Topic: Heart Disease
Advocacy initiative will focus on expansion of proven public policies; focus on underserved, lower-income areas, and communities of color
Dallas, TX – The Robert Wood Johnson Foundation (RWJF) and the American Heart Association (AHA) today announced an ambitious collaboration to reverse the nation’s childhood obesity epidemic by 2015.
Building upon AHA’s extensive advocacy capacity and experience, RWJF will provide the Association with $8 million in initial funding to create and manage an advocacy initiative focused on changing local, state, and federal policies to help children and adolescents eat healthier foods and be more active. «Read the rest of this article»
Los Angeles, CA – If you look old, your heart may feel old, according to research presented at the American Heart Association’s Scientific Sessions 2012.
In a new study, those who had three to four aging signs — receding hairline at the temples, baldness at the head’s crown, earlobe crease, or yellow fatty deposits around the eyelid (xanthelasmata) — had a 57 percent increased risk for heart attack and a 39 percent increased risk for heart disease. «Read the rest of this article»
The most comprehensive laws — those covering workplaces, restaurants and bars — resulted in more health benefits.
Dallas, TX – Smoke-free legislation was associated with substantially fewer hospitalizations and deaths from heart and respiratory diseases, according to research in the American Heart Association journal Circulation.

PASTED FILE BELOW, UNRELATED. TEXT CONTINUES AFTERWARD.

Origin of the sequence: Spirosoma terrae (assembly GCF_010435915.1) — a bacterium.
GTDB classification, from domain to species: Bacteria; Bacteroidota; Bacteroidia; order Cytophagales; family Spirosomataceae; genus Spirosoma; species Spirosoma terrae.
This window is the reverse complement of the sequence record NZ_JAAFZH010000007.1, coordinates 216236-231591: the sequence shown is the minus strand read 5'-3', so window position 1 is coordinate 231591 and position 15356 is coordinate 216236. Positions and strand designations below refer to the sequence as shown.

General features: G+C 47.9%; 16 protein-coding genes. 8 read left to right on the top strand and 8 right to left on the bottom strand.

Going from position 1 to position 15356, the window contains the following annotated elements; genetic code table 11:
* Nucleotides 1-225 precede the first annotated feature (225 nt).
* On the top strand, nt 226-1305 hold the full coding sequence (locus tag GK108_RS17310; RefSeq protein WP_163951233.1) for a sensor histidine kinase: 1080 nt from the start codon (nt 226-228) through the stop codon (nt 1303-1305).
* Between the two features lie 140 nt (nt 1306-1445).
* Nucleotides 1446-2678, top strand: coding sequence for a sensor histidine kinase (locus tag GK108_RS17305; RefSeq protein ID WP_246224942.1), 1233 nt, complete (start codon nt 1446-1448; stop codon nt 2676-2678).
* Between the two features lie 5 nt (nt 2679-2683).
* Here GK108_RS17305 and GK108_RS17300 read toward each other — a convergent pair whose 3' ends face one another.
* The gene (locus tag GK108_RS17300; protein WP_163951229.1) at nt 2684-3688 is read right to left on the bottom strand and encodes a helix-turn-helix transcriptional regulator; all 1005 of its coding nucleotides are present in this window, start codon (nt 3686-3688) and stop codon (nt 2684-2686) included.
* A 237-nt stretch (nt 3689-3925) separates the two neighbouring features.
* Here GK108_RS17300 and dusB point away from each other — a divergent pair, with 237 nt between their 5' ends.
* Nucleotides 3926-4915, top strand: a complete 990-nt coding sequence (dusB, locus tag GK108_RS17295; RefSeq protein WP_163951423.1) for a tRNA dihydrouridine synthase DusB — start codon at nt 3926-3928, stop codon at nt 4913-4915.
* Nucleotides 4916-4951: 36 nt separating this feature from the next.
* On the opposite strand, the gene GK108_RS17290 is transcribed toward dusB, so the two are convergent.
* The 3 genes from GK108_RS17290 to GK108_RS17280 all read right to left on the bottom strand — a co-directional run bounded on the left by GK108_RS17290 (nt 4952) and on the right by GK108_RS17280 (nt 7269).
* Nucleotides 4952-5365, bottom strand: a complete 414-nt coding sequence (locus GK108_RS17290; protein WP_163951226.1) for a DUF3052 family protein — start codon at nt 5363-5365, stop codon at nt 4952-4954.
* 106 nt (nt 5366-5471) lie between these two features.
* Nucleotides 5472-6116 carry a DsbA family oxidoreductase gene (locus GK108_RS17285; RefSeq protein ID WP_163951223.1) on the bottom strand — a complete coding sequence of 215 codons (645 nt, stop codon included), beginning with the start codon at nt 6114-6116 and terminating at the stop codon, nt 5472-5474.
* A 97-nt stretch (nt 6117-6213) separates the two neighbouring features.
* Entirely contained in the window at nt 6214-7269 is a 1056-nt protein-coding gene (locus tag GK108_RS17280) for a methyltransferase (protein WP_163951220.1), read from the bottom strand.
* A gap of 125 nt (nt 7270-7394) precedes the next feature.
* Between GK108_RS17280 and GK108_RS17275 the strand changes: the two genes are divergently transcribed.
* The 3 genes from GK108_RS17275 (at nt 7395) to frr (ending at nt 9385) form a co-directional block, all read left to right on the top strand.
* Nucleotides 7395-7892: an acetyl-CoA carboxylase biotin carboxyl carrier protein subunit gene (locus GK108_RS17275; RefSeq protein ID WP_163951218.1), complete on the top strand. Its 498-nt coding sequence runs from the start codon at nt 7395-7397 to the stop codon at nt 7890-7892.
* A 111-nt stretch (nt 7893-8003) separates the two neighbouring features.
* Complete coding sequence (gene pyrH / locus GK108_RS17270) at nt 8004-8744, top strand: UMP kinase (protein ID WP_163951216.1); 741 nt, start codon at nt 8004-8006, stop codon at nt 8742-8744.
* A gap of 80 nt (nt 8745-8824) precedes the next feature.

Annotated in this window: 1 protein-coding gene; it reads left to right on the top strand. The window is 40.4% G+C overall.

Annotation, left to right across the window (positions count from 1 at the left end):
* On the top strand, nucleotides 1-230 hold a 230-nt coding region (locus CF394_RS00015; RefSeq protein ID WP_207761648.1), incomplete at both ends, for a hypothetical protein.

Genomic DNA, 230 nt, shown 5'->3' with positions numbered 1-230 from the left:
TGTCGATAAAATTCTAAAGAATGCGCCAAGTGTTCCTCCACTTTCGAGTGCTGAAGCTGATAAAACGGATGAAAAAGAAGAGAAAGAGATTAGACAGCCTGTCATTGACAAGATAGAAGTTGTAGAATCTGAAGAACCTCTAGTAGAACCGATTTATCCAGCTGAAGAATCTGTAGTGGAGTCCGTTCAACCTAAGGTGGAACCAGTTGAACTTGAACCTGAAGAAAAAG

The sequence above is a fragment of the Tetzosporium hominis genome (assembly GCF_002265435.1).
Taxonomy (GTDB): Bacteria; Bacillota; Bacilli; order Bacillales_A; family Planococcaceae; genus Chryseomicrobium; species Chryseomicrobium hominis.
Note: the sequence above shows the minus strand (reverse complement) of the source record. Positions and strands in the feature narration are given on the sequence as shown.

Researchers reviewed 45 studies covering 33 smoke-free laws at the local and state levels around the United States and from countries as varied as Uruguay, New Zealand and Germany. «Read the rest of this article»
Each month, 10,000 people, including children, have a defibrillator implanted to restore normal heart rhythm and prevent sudden cardiac death.
Dallas, TX – Improved patient education and ongoing psychological support will help people cope with the psychological distress of having an implanted defibrillator, according to a scientific statement from the American Heart Association.
The statement, published in the American Heart Association journal Circulation, is a comprehensive review of the psychosocial and quality of life for people who receive an implantable cardioverter defibrillator (ICD) to restore normal heart rhythm and prevent sudden cardiac death. It includes recommendations for improved patient care and identifies areas where more research is needed. «Read the rest of this article»
American Heart Association News Tip – Abstract 299
Washington, D.C. – Regularly drinking low-calorie cranberry juice may help get your blood pressure under control, according to new findings presented at the American Heart Association’s High Blood Pressure Research 2012 Scientific Sessions.
In a study that measured the effects of drinking low-calorie cranberry juice, participants drank either low-calorie juice or a placebo drink every day for eight weeks as part of a controlled diet. «Read the rest of this article»